Today’s parenting guest blogger is Justin Masterson. You may recall that his twin brother, Matt, was previously a guest blogger, despite the fact he does not have a soul. Justin and his wife Stacy are recent parents who were also kind enough to loan us their DVD of The Happiest Baby on the Block. Our baby and their baby will soon square off in an infant battle royale to determine which one is truly the happier baby. Check your pay-per-view listings.
Justin is also fond of using big words that we had to look up in the dictionary. We hope you enjoy.
Being a father to a newborn is a little like falling deeply in love with a puddle.
Wait, let me go back.
I was told in the scant days between the beginning of the adoption agreement and the birth of our daughter that “it may take a while to get to know her,” and “don’t feel badly if you don’t love her right away.” I was warned that among birthing couples, the father often spends his early weeks trying his best to do the right things while all the while wondering when the little screaming spud would turn into an actual person, and secretly dreaming of the day that spud would move out of the house and give him his wife back. Texts for adoptive fathers told me this feeling can be even more compounded by the fact that I would not have nine months to get used to the idea of having a child, nor to forge bonds mitotically with my partner’s growing belly. So I prepared. I prepared to dutifully go about the tasks of fathering until my child could grow a personality and I could teach her to play crazy-eights or draw or love jazz. I listened to the advice of men much smarter and more experienced than I, and I’m glad I did … perhaps, as a bad review of a decent movie sets low expectations, it’s what built the foundation for a truly shocking daily reality:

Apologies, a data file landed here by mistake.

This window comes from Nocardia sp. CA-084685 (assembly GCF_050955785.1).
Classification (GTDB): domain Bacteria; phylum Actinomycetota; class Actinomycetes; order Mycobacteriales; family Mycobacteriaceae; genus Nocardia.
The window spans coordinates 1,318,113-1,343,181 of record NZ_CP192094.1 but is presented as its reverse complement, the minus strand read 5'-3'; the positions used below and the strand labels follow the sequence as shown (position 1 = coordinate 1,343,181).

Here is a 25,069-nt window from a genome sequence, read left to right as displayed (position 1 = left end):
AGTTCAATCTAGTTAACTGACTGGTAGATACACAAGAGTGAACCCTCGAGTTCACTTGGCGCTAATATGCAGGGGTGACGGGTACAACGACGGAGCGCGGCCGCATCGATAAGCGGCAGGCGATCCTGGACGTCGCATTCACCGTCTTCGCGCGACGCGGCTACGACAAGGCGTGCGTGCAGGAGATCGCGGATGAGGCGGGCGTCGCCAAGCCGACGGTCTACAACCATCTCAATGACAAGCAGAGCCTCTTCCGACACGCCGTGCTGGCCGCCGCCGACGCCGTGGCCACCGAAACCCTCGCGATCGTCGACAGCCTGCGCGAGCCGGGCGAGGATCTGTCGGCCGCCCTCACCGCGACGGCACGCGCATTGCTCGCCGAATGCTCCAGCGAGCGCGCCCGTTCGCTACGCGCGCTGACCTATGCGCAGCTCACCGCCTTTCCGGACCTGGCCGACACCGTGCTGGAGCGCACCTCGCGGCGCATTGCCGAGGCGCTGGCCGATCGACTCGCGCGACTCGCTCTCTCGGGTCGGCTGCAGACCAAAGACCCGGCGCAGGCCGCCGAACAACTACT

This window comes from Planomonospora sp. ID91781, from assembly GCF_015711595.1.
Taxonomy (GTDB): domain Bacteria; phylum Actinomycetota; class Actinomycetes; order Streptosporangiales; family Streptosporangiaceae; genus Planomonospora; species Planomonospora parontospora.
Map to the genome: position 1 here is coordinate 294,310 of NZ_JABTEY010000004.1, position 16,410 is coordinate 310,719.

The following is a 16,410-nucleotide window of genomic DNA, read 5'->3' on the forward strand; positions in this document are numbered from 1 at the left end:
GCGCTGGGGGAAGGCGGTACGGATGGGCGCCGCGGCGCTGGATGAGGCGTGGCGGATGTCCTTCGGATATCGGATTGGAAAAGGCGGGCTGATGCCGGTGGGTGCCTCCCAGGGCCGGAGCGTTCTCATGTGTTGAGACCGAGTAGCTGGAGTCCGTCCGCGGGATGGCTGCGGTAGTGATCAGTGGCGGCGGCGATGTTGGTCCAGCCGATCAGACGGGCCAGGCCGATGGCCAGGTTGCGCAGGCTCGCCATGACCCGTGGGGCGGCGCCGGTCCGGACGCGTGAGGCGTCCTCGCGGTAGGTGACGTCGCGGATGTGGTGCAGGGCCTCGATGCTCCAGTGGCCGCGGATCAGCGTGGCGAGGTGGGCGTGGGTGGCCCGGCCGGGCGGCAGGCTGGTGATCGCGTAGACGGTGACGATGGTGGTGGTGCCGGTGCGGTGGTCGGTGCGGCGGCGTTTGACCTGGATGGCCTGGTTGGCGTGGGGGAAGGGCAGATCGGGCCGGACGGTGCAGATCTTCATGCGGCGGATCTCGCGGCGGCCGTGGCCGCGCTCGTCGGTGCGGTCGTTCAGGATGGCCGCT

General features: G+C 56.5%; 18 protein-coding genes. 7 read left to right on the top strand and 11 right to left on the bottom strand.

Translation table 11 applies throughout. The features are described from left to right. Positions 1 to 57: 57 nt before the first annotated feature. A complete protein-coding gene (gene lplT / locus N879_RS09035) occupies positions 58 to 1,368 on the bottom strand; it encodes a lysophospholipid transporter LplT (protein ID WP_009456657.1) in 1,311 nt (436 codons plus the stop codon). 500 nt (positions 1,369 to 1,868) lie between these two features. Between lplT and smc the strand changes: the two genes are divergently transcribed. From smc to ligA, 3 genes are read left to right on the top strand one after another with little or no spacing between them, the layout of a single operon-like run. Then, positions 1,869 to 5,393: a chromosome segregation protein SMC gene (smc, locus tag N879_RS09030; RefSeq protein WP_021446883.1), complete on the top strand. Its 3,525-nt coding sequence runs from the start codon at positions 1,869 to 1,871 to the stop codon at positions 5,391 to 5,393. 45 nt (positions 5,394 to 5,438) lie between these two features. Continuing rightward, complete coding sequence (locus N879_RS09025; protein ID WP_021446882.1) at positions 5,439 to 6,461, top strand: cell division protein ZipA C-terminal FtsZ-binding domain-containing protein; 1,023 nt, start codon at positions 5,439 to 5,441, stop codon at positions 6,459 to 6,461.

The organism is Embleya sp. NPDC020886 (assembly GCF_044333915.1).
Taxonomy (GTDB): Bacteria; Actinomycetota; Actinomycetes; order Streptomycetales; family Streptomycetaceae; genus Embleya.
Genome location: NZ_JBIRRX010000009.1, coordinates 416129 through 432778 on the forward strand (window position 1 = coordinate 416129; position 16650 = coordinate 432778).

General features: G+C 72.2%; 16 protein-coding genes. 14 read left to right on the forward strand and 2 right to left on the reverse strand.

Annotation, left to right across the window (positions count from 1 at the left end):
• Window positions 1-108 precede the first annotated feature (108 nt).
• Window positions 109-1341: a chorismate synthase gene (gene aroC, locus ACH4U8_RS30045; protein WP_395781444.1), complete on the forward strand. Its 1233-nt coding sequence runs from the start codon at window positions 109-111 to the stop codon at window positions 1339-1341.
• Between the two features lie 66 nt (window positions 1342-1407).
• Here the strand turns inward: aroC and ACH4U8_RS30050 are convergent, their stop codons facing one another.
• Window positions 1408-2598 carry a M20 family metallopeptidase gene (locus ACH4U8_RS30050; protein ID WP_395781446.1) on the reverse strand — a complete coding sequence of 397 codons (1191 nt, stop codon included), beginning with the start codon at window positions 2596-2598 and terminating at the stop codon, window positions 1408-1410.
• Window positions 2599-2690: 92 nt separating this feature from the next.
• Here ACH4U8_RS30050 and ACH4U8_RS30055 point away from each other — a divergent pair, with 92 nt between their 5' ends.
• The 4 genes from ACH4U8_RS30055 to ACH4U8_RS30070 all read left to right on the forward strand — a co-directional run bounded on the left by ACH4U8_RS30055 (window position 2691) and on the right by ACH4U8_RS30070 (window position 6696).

…I love spending time with our infant daughter.
From the moment I met her, ruddy and shaking in the industrial light of the delivery room, I wanted to be close to her. From the first time her pencil lips quivered in the chill outside the womb and her hands clasped at the air in search of a familiar skin, I wanted to hold her to my chest and whisper comforts into her paper-thin ears. As she inhaled her first impossibly deep breath, I wanted nothing more than to hear her exhale in a cry with everything she had, so that I could come to her, offering consolation that felt in the moment like the most meaningful thing I would ever do.
Everybody told me about the work of being a father to a newborn, and they were right. It meant inverted hours, calm in chaos and thousands of unfamiliar duties performed by unskilled hands. What they didn’t get across … what they couldn’t possibly get across … was the profound narcissistic romance of it … the unmatched experience of reflective significance in it. Before she could focus her eyes on my face, I could begin to see myself in them in a way I had never seen myself before … as a father, as a masculine bearer of a sacred responsibility that I, uniquely, could shoulder. Before she could turn her head to my voice, I had heard a call to become a singular kind of guide and protector for a wholly innocent new creation.
The advice of my friends and my books was right: it took me a while to get to know my new daughter. I am still meeting her; every day getting little glimpses into her personality, her temperament, her humor, and her loving. But what shocked me is that it did not take any time at all to get to know her father; he had been waiting for his moment for years, his chance to animate what he always knew he could be. All it took was this warm, tiny puddle, aqueous and undulating, for him to see it.